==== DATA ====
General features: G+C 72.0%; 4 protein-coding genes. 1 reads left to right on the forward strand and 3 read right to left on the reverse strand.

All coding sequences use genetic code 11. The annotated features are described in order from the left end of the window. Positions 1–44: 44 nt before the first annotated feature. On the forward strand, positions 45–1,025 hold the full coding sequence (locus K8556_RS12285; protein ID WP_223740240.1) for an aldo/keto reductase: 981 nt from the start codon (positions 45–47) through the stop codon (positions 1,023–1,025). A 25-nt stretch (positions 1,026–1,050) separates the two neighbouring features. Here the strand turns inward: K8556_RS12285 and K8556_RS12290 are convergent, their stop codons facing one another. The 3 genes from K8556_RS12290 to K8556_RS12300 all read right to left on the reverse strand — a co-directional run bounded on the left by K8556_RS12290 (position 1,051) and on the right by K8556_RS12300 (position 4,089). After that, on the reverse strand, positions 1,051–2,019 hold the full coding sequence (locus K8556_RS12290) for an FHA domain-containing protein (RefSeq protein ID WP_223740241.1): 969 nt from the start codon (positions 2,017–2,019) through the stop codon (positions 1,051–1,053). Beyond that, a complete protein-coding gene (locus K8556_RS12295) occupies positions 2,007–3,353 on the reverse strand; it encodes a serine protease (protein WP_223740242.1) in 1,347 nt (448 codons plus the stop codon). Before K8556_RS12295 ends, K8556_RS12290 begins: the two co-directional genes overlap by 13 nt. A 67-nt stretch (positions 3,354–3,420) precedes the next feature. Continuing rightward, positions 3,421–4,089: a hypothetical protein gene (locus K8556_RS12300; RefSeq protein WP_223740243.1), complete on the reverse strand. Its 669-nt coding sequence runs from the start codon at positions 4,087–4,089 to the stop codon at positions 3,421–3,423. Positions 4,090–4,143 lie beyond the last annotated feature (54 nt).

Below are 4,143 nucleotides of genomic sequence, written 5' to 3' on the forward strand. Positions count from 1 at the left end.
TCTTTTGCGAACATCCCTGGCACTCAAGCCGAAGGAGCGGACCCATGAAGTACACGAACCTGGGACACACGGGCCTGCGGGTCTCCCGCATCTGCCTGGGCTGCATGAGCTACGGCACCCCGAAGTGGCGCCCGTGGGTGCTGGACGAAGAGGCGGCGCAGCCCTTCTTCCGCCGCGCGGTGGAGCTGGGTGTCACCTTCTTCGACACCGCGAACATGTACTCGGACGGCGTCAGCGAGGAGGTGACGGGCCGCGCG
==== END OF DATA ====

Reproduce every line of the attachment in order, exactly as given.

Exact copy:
General features: G+C 72.0%; 4 protein-coding genes. 1 reads left to right on the forward strand and 3 read right to left on the reverse strand.

All coding sequences use genetic code 11. The annotated features are described in order from the left end of the window. Positions 1–44: 44 nt before the first annotated feature. On the forward strand, positions 45–1,025 hold the full coding sequence (locus K8556_RS12285; protein ID WP_223740240.1) for an aldo/keto reductase: 981 nt from the start codon (positions 45–47) through the stop codon (positions 1,023–1,025). A 25-nt stretch (positions 1,026–1,050) separates the two neighbouring features. Here the strand turns inward: K8556_RS12285 and K8556_RS12290 are convergent, their stop codons facing one another. The 3 genes from K8556_RS12290 to K8556_RS12300 all read right to left on the reverse strand — a co-directional run bounded on the left by K8556_RS12290 (position 1,051) and on the right by K8556_RS12300 (position 4,089). After that, on the reverse strand, positions 1,051–2,019 hold the full coding sequence (locus K8556_RS12290) for an FHA domain-containing protein (RefSeq protein ID WP_223740241.1): 969 nt from the start codon (positions 2,017–2,019) through the stop codon (positions 1,051–1,053). Beyond that, a complete protein-coding gene (locus K8556_RS12295) occupies positions 2,007–3,353 on the reverse strand; it encodes a serine protease (protein WP_223740242.1) in 1,347 nt (448 codons plus the stop codon). Before K8556_RS12295 ends, K8556_RS12290 begins: the two co-directional genes overlap by 13 nt. A 67-nt stretch (positions 3,354–3,420) precedes the next feature. Continuing rightward, positions 3,421–4,089: a hypothetical protein gene (locus K8556_RS12300; RefSeq protein WP_223740243.1), complete on the reverse strand. Its 669-nt coding sequence runs from the start codon at positions 4,087–4,089 to the stop codon at positions 3,421–3,423. Positions 4,090–4,143 lie beyond the last annotated feature (54 nt).

Below are 4,143 nucleotides of genomic sequence, written 5' to 3' on the forward strand. Positions count from 1 at the left end.
TCTTTTGCGAACATCCCTGGCACTCAAGCCGAAGGAGCGGACCCATGAAGTACACGAACCTGGGACACACGGGCCTGCGGGTCTCCCGCATCTGCCTGGGCTGCATGAGCTACGGCACCCCGAAGTGGCGCCCGTGGGTGCTGGACGAAGAGGCGGCGCAGCCCTTCTTCCGCCGCGCGGTGGAGCTGGGTGTCACCTTCTTCGACACCGCGAACATGTACTCGGACGGCGTCAGCGAGGAGGTGACGGGCCGCGCG